You’re probably here because you wonder if electric toothbrushes are really better than manual ones. First of all, the main job of a toothbrush is vanquishing bad bacteria that want to mess up your oral health. If not removed this bacteria becomes plaque.
Plaque is forming all the time. When not cleaned frequently enough, it leads to tooth decay and gingivitis, which is the first stage of periodontitis. Without proper treatment tooth decay and periodontitis can lead to tooth loss.
Fortunately, when topped with nice fluoride toothpaste to harden the surface of your teeth and protect against cavities, any kind of toothbrush could keep your mouth as clean as possible. It all depends on your likings and situation.
However, moving on to our topic – electric toothbrush. Let’s see what exactly are they and how could they make you invest in one:
Electric toothbrushes can be classified into two categories based on their action: vibration or rotation-oscillation. Vibration supports a technique very similar to a manual one. The rotating-oscillating version focuses on moving the brush slowly from tooth to tooth.
They could also be classified on the speed of their movements as standard power toothbrushes, sonic toothbrushes (20 Hz to 20,000 Hz) or ultrasonic toothbrushes.
If you look at the research, you’ll usually see that electric toothbrushes have a slight edge. They seem to reduce slightly more plaque in the long term. That’s especially good for avoiding gingivitis.
However, this doesn’t mean as much as you think in practice. Overall differences between manual and electric toothbrushes in such studies are pretty minimal. They don’t make an actual point of being able to maintain better oral health using a manual toothbrush and an electric one.
This would mean that the best toothbrush is whichever one you put in your hand twice a day to scrub away bacteria and plaque.
Nevertheless, even if one is not much better than the other, the individual person will use one easier. It all depends on your likings. As we mentioned there are multiple varieties of electric toothbrushes out there. Instead of relying solely on a person to scrub plaque away, electric toothbrushes generally use vibration, rotation or oscillation to get the job done.
They also usually have larger handles than manual ones. This makes the electric toothbrush a great option for people with dexterity issues, due to conditions like rheumatoid arthritis and osteoporosis, or aging in general.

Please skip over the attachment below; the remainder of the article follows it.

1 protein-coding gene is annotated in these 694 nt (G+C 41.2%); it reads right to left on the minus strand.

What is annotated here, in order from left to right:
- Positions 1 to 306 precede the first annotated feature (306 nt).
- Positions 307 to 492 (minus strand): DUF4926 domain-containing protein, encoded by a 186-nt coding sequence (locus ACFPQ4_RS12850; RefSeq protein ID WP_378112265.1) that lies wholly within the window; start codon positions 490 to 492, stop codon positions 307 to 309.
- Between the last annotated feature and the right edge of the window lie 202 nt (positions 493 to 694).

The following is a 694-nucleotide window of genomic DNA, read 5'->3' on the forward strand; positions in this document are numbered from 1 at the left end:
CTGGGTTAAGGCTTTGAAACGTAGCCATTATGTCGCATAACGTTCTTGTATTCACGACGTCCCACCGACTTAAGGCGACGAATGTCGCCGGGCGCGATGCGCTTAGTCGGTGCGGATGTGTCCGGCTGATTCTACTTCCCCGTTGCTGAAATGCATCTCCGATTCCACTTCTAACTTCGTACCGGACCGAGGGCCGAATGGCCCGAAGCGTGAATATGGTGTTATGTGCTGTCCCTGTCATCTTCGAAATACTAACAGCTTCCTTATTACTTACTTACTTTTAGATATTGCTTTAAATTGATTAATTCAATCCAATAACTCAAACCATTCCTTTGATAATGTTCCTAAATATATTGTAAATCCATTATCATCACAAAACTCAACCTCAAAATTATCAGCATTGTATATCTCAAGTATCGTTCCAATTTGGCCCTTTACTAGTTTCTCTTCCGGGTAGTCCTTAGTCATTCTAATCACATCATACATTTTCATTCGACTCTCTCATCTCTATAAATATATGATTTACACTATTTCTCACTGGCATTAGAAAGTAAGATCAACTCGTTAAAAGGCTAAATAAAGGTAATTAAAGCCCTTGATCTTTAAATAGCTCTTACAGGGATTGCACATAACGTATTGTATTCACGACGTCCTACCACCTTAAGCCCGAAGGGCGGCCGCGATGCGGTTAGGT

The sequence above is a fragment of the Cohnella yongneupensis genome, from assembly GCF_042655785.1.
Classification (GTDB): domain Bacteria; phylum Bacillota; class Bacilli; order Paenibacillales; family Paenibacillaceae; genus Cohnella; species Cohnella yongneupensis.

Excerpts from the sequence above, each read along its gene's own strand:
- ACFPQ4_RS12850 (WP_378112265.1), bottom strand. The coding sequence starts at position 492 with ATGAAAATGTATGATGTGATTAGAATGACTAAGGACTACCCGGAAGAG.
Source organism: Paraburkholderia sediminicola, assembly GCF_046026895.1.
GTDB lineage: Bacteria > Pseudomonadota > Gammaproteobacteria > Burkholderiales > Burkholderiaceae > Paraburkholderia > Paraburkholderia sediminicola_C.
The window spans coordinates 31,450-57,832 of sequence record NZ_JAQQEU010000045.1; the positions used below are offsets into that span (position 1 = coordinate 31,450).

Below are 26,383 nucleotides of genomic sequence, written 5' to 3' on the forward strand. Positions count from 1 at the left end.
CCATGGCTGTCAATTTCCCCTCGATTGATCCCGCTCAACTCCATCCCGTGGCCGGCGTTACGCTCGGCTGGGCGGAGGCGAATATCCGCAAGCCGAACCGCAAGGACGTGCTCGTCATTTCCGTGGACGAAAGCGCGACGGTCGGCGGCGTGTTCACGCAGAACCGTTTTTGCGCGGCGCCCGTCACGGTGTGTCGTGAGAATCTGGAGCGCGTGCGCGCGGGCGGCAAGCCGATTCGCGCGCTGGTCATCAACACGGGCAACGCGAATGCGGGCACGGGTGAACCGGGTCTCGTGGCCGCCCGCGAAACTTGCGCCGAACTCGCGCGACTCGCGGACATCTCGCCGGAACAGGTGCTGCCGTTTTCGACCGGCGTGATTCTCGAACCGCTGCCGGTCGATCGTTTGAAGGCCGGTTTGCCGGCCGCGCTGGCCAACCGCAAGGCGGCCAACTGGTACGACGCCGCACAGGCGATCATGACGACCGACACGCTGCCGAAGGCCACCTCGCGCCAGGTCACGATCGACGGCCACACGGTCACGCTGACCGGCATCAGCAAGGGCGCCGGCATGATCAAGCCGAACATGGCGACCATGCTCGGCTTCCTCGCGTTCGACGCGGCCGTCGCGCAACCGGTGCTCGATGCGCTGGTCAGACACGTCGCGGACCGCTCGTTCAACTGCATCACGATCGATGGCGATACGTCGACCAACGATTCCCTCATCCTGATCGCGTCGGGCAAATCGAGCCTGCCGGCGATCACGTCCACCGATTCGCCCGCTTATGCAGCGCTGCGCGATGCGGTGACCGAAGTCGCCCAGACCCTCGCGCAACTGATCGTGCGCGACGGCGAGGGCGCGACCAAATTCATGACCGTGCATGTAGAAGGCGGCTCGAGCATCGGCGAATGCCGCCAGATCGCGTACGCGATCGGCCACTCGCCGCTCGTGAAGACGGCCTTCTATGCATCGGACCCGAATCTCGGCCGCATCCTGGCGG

Furthermore, since their bristles can be thinner and pointier, they can be quite helpful in delivering targeted cleaning, which can aid someone with braces or dental restorations. Also for children, the vibrations of an electric brush could catch their attention and that way helps them spend the recommended 2 minutes brushing their teeth.
Speaking of that, electric toothbrushes also have timers. That’s a nice way to make sure you give your teeth and gums the brushing they need. If you’re someone that brushes way too hard, which could lead to gum recession that causes sensitivity while eating and drinking, an electric toothbrush would be a good choice.
They do a lot to remove plaque, so putting too much pressure on your gums becomes less of an issue. In fact, some options come with sensors that stop their motion if you’re pressing too hard.
No matter of the brush you use, there’s a right and a wrong way to brush your teeth. A correct brushing technique is essential for the health of your teeth and gums. Remember to brush your teeth twice a day with a soft-bristled brush. Its size and shape should fit your mouth and allowing you to reach all areas easily.
Replace your toothbrush every 3 months or even sooner if you see the bristles are worn out. The angle you place it to the gums should be 45-degree. Gently move the brush back and forth in short, tooth-wide, circular motions. Brush the outer surfaces, the inner surfaces, and the chewing surfaces of the teeth.
To clean the inside surfaces of the front teeth, tilt the brush vertically and move the brush in up-and-down strokes. Flossing at least once a day is important as well. It helps remove plaque and food between the teeth and under the gum line. Eat a balanced diet that limits sugary beverages and snacks.
You can also check this article for some more tips on how to choose the best toothpaste and toothbrush.
There’s no evidence that you absolutely need an electric toothbrush for great oral health, but as you can tell, it could definitely be helpful in certain situations. If it helps you stay healthy and avoid decay then it’s a good investment for sure. However, we’ve been brushing our teeth with manual toothbrushes forever and it worked just as well.
For healthy teeth, you might consider deep dental cleanings at least once a year. If you need advice on choosing the right toothbrush or if you’re concerned about your oral health contact Gallegos Family Dentistry today. Our team will take care of your smile and provide you with the best results.